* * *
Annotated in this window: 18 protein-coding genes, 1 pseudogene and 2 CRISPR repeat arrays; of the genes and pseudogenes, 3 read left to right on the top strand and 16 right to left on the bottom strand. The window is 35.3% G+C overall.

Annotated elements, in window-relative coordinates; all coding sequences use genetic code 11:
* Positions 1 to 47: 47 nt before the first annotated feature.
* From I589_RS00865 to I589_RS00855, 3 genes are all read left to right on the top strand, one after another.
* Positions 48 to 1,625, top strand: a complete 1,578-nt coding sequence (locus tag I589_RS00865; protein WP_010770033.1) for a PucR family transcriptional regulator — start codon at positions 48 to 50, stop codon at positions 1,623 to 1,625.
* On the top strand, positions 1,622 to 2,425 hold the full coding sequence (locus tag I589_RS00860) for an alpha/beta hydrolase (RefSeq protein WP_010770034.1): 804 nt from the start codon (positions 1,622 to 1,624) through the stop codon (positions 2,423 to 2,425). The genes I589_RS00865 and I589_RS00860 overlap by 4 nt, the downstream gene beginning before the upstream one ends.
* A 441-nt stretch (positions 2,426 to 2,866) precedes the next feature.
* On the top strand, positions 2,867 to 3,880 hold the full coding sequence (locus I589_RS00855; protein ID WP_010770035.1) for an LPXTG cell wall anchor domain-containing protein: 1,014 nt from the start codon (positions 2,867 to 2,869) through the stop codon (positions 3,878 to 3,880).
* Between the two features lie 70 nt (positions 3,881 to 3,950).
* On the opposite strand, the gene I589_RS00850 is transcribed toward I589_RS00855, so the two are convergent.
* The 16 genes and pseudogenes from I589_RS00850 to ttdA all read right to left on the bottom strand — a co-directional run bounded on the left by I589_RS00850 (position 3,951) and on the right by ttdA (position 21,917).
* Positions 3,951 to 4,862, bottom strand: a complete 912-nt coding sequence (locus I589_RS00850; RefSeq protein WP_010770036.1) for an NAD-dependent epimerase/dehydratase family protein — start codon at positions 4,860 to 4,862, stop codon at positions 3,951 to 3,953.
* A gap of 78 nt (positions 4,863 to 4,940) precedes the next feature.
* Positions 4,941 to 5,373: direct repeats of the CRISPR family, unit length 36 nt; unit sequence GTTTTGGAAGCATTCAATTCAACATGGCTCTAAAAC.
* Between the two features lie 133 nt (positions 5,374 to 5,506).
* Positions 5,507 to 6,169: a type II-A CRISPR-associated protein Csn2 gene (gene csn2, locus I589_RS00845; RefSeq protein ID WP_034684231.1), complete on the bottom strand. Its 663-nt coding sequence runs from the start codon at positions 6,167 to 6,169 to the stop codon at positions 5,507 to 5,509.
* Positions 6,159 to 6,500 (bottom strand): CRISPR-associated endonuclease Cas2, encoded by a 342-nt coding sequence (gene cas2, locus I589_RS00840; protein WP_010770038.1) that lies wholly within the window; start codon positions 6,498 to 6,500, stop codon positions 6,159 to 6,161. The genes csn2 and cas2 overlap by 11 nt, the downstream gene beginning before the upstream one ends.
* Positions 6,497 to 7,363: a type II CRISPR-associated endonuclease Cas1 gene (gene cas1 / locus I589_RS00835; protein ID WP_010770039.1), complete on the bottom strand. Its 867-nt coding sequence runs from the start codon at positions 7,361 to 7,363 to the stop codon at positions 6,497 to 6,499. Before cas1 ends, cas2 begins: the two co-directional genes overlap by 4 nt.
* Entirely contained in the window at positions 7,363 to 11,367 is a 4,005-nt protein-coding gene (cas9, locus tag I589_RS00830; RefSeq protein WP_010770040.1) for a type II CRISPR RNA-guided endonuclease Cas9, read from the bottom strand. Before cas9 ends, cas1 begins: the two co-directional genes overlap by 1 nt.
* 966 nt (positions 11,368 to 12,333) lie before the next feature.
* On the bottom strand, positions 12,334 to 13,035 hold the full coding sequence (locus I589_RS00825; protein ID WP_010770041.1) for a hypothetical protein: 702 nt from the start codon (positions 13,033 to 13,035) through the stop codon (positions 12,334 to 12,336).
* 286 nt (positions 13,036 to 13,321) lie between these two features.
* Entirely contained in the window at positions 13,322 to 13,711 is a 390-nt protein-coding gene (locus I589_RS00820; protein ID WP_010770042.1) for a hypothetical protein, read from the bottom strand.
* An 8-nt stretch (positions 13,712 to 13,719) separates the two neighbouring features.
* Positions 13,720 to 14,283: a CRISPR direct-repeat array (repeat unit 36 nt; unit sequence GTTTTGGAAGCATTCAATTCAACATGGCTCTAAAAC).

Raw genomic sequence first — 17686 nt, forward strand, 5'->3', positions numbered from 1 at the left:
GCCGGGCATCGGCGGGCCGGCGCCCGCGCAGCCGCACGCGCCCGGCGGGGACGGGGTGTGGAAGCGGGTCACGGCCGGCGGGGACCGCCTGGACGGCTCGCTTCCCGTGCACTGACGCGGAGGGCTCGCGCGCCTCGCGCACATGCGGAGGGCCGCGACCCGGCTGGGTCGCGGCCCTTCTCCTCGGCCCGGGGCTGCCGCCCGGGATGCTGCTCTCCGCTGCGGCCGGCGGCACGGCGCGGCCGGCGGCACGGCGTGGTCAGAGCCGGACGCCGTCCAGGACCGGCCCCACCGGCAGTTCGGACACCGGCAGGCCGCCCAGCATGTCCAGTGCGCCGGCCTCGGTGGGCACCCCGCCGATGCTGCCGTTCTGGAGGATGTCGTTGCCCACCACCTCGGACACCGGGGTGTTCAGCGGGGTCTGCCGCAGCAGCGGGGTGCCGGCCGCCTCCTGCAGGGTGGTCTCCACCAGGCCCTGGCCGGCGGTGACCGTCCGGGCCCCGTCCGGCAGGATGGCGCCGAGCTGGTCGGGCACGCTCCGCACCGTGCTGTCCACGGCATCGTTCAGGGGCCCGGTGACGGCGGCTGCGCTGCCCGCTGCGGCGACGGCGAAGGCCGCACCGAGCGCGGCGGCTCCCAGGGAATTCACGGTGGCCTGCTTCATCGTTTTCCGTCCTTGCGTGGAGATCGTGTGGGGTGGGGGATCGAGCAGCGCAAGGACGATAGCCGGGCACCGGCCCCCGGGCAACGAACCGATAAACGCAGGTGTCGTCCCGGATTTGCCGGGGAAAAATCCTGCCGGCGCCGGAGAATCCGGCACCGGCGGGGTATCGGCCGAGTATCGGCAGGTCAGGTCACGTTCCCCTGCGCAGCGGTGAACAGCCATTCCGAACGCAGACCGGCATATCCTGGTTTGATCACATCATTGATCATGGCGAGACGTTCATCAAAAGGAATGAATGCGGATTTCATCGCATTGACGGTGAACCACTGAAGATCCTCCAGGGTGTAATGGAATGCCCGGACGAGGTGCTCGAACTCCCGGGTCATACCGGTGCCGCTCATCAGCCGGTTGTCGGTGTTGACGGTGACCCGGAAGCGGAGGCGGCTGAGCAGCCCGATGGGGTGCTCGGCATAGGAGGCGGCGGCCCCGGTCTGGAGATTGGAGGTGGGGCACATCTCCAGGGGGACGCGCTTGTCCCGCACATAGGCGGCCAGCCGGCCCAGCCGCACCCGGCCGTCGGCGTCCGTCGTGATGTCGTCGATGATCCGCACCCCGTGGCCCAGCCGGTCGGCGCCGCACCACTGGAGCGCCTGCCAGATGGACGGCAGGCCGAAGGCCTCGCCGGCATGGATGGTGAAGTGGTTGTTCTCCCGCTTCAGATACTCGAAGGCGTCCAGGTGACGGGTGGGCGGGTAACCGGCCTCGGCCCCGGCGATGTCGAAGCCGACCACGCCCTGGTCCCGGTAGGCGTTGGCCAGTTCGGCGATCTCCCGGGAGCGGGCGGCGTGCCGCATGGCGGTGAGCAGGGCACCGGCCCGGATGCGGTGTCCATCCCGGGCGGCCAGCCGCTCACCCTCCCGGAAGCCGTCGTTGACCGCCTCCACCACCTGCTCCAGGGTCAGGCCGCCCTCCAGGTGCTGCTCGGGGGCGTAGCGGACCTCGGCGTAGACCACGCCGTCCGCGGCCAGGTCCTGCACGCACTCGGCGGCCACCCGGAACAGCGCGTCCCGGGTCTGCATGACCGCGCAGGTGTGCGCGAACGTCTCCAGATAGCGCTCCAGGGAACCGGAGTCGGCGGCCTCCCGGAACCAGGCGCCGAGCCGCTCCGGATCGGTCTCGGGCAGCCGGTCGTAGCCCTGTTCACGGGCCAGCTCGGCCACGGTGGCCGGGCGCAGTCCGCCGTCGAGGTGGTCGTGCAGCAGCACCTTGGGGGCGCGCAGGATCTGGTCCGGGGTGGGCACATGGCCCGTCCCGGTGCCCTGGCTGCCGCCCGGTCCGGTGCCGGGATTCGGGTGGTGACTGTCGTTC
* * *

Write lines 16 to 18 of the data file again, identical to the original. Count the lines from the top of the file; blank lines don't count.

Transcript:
* Positions 5,507 to 6,169: a type II-A CRISPR-associated protein Csn2 gene (gene csn2, locus I589_RS00845; RefSeq protein ID WP_034684231.1), complete on the bottom strand. Its 663-nt coding sequence runs from the start codon at positions 6,167 to 6,169 to the stop codon at positions 5,507 to 5,509.
* Positions 6,159 to 6,500 (bottom strand): CRISPR-associated endonuclease Cas2, encoded by a 342-nt coding sequence (gene cas2, locus I589_RS00840; protein WP_010770038.1) that lies wholly within the window; start codon positions 6,498 to 6,500, stop codon positions 6,159 to 6,161. The genes csn2 and cas2 overlap by 11 nt, the downstream gene beginning before the upstream one ends.
* Positions 6,497 to 7,363: a type II CRISPR-associated endonuclease Cas1 gene (gene cas1 / locus I589_RS00835; protein ID WP_010770039.1), complete on the bottom strand. Its 867-nt coding sequence runs from the start codon at positions 7,361 to 7,363 to the stop codon at positions 6,497 to 6,499. Before cas1 ends, cas2 begins: the two co-directional genes overlap by 4 nt.